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Ned Farley

Ned Farley Ned Farley Anthropology Associate Professor Email: ned.farley@wlc.edu Phone: 414.443.8521

Ned Farley


  • B.A., University of Wisconsin-Milwaukee, May 1994
  • M.A., Wichita State University, May 1998
  • Ph.D., University of Wisconsin-Milwaukee, May 2011


As an anthropologist, I have spent the majority of my academic and professional career researching and working in the field. In the early 1990s, as a graduate of UW-Milwaukee’s Anthropology program, I became an employee of the Great Lakes Archaeological Research Center (G.L.A.R.C., Milwaukee, Wisconsin); I joined a field crew studying the Milwaukee County Pauper Cemetery - situated along the southern border of the county grounds. This experience exposed me to the work of bioarchaeologists and the role that forensics plays in the identification and preservation of biological remains.  

In the late 1990s, while pursuing a Master’s Degree at Wichita State University (WSU, Wichita, Kansas) I worked with the Office of the City Archaeologist. My work with office personnel helped to reconstruct the history of land use along Kansas Highway 54 - a transportation corridor that was slated for expansion and commercial development. As I surveyed the project area, I became fascinated by the history of mid-nineteenth century agricultural life. The artifacts that our field crew recovered animated this history and provided local historians with an economic understanding of Euro-American settlement for this period.

It was at Wichita State University that I began to study the biological nature of nineteenth century settler communities, looking at what additional knowledge could be gathered from the vital statistics of historic cemetery groups.

After completing my degree, I moved to Connecticut where I worked as a contract archaeologist. The municipal projects that I was involved in, introduced me to a different kind of frontier struggle - in this case relating to the history of early maritime communities along the northeastern American seaboard. My work also helped me to understand the role that state and federal law plays in the preservation of historic cultural resources.

In the fall of 2000, I returned to UW-Milwaukee to complete my doctoral degree in Anthropology. My hope was to use both my professional field experiences and my knowledge of the disciple to introduce a new generation of students to anthropology. The research that was part of my degree completion allowed me the chance to study both the archaeological and biological qualities of life in the Wisconsin frontier. 

I joined the instructional team at WLC in the 2006-2007 academic year.  As an adjunct, and later as a part-time employee, I grew in my knowledge of the university’s academic philosophies and ministerial goals.  These academic and Biblical aims have come to embody much of what I do at Wisconsin Lutheran College.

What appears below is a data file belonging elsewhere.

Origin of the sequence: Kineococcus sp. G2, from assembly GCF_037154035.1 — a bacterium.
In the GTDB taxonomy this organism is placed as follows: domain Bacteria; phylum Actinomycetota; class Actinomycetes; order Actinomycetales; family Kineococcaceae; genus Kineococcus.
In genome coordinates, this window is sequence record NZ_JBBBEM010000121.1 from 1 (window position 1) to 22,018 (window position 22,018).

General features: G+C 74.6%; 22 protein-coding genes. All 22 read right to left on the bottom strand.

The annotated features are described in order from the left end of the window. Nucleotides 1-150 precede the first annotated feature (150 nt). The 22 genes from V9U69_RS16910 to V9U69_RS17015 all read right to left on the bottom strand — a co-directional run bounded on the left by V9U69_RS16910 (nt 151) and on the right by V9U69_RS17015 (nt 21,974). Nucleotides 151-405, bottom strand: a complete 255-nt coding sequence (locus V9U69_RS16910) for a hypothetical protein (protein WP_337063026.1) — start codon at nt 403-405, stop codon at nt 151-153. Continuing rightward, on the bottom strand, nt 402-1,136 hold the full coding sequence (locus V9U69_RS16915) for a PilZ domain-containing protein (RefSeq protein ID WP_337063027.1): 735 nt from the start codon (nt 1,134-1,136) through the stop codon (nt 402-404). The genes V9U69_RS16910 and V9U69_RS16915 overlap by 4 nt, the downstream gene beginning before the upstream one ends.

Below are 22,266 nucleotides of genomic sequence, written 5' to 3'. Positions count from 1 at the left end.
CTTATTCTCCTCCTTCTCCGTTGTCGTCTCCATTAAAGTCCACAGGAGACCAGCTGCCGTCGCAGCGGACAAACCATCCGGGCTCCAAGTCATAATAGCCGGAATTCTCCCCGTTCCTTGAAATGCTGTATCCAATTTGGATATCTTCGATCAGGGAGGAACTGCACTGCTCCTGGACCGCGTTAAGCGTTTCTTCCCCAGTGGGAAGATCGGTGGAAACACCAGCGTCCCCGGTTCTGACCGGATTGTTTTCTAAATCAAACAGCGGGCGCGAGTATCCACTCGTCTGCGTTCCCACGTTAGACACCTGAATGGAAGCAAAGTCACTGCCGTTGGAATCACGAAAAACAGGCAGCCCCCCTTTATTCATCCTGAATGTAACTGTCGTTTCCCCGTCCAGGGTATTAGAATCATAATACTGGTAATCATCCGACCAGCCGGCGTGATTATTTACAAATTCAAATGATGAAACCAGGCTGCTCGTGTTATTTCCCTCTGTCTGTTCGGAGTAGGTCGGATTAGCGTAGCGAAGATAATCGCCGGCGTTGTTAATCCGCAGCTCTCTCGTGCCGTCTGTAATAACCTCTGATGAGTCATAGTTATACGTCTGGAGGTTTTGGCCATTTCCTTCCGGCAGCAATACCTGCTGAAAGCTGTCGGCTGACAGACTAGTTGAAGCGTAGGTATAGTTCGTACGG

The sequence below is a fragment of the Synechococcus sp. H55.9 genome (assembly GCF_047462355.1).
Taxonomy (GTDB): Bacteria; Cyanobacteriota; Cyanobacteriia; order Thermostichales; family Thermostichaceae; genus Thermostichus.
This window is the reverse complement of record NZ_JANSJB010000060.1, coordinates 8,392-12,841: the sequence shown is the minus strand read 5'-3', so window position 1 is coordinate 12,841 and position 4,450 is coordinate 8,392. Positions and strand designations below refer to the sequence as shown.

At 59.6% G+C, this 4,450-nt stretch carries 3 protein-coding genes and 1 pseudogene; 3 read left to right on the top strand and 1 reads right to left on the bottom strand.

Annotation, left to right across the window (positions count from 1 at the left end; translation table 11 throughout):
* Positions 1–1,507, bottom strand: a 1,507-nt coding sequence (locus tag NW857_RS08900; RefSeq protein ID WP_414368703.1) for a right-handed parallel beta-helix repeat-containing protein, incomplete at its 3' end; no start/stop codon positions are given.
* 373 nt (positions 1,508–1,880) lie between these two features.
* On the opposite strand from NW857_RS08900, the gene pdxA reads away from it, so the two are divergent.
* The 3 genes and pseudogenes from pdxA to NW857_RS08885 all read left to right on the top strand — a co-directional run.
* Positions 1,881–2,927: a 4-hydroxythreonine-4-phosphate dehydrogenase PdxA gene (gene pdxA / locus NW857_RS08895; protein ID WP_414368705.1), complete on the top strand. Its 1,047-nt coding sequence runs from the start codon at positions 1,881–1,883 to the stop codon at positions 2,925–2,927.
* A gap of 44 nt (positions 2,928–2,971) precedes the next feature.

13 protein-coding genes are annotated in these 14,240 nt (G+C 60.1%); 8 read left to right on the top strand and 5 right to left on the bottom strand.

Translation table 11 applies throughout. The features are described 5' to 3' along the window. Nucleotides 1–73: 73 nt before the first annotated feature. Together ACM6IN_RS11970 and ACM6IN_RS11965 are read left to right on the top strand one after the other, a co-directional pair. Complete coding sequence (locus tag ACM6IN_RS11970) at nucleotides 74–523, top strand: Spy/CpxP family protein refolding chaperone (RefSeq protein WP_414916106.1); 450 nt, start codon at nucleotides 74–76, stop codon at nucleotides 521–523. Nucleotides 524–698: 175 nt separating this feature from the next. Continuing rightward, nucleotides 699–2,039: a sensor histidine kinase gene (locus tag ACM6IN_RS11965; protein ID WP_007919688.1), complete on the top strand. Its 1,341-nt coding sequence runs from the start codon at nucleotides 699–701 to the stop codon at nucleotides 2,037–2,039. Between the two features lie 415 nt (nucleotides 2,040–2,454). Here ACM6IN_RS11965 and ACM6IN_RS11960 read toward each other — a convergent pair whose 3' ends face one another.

In 2008, I formally joined the faculty, where I have been pleased to continue my research interest in historic and modern demography and health.  


  • ANT 101 - Biological Anthropology
  • ANT 103 - Archaeology
  • ANT 210 - Forensic Anthropology
  • ANT 311 - Primatology

Research Interests

My current research at Wisconsin Lutheran College is designed to expose students to the field methods and practices of archaeologists, biologists and anthropologists. Lecture and laboratory topics are organized in such a way as to prepare students for a variety of professional opportunities in cultural resource management, museum studies, primate conservation, and forensics.  

Scholarly Works

Select Publications

2020 Anatomical and Biochemical Evidence for Treponema pallidum in a 19th to Early Twentieth Century Skeletal Cadaver. Forensic Science, Medicine and Pathology (16)3:557-561.

2015  Environment, Diet, and Craniofacial Development: A Study of Mixed Subsistence Strategies in the Great Lakes Watershed, AD 900-1600. International Journal of Humanities and Social Science (5)9: 29-45.

2015  Milwaukee’s Early Irish and the Role of the Church in Diasporic Urban American Settlement and Assimilation, 1890-1922. E-Keltoi 1:125-146.

1999  Fort Trumbull: Ramparts, Sonar and Subs. New London, Connecticut:  The New London Development Commission.

1997  Identity, Self in Context: 67214, Wichita, Kansas. Lambda Alpha Journal. 27:45-58.

Professional Memberships

  • 2011-Present: Wisconsin Archaeological Survey
  • 2011-Present: Wisconsin Lutheran College’s Institutional Animal Care and USE Committee (IACUC)
  • 2011-Present: Member, Register of Professional Archaeologists, Baltimore, Maryland. 
  • 2010-Present: American Anthropological Association
  • 2013-2015: The General Anthropology Division of the American Anthropological Association 
  • 2010-2014: The Archaeological Division of the American Anthropological Association
  • 2010-2014: Biological Anthropology Section of the American Anthropological Association